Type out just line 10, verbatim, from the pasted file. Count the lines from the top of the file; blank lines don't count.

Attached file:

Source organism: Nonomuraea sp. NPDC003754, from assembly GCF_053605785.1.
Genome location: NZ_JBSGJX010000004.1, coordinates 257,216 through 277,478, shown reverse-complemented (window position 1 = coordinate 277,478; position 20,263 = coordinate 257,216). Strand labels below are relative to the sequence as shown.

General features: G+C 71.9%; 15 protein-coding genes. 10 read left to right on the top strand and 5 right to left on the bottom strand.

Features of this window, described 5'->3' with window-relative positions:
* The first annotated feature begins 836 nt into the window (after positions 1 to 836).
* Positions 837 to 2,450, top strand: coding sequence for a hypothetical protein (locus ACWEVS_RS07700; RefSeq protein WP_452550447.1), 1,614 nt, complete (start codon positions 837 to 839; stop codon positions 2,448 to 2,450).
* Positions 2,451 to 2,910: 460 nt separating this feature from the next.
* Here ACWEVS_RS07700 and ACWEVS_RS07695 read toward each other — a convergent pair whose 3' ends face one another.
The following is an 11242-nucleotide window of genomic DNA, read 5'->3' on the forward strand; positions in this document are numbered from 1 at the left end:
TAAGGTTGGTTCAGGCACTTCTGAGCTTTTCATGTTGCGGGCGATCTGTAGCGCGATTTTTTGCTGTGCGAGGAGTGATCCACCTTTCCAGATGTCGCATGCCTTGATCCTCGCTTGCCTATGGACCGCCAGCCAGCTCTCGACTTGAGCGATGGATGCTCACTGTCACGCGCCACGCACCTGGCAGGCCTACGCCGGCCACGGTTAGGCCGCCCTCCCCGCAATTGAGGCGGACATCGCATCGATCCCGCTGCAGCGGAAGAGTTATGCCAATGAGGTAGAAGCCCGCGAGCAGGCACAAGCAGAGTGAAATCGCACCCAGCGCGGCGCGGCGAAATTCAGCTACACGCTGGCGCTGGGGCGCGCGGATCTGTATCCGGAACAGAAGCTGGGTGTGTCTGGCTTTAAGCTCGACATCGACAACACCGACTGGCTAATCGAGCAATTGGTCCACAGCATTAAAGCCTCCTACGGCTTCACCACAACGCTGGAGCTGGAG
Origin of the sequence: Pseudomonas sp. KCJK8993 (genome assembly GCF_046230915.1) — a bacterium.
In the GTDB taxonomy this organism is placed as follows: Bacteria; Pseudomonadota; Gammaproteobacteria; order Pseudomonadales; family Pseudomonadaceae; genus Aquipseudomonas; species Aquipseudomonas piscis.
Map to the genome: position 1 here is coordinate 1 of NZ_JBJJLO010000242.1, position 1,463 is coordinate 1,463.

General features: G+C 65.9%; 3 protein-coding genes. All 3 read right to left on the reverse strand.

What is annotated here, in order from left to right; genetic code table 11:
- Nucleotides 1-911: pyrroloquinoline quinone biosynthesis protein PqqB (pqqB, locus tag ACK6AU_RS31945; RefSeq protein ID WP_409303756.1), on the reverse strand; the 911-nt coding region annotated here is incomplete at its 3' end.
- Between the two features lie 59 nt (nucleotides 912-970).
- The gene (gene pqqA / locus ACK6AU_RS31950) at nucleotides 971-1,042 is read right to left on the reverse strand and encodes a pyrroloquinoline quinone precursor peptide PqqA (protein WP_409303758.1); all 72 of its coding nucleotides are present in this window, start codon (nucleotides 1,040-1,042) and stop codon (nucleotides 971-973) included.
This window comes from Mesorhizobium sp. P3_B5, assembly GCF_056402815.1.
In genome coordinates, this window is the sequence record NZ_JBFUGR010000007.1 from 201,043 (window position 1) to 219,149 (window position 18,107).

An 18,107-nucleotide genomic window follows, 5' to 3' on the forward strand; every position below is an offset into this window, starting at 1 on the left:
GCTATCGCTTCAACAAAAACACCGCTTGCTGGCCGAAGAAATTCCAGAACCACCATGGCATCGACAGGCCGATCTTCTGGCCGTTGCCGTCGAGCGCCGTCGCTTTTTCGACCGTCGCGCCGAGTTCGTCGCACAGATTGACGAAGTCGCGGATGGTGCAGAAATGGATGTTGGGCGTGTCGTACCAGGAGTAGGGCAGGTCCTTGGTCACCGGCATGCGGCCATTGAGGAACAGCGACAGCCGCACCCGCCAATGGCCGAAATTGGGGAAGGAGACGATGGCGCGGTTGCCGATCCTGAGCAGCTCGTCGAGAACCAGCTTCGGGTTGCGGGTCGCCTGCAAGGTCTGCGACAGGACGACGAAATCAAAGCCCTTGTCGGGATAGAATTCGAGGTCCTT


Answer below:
TAAGGTTGGTTCAGGCACTTCTGAGCTTTTCATGTTGCGGGCGATCTGTAGCGCGATTTTTTGCTGTGCGAGGAGTGATCCACCTTTCCAGATGTCGCATGCCTTGATCCTCGCTTGCCTATGGACCGCCAGCCAGCTCTCGACTTGAGCGATGGATGCTCACTGTCACGCGCCACGCACCTGGCAGGCCTACGCCGGCCACGGTTAGGCCGCCCTCCCCGCAATTGAGGCGGACATCGCATCGATCCCGCTGCAGCGGAAGAGTTATGCCAATGAGGTAGAAGCCCGCGAGCAGGCACAAGCAGAGTGAAATCGCACCCAGCGCGGCGCGGCGAAATTCAGCTACACGCTGGCGCTGGGGCGCGCGGATCTGTATCCGGAACAGAAGCTGGGTGTGTCTGGCTTTAAGCTCGACATCGACAACACCGACTGGCTAATCGAGCAATTGGTCCACAGCATTAAAGCCTCCTACGGCTTCACCACAACGCTGGAGCTGGAG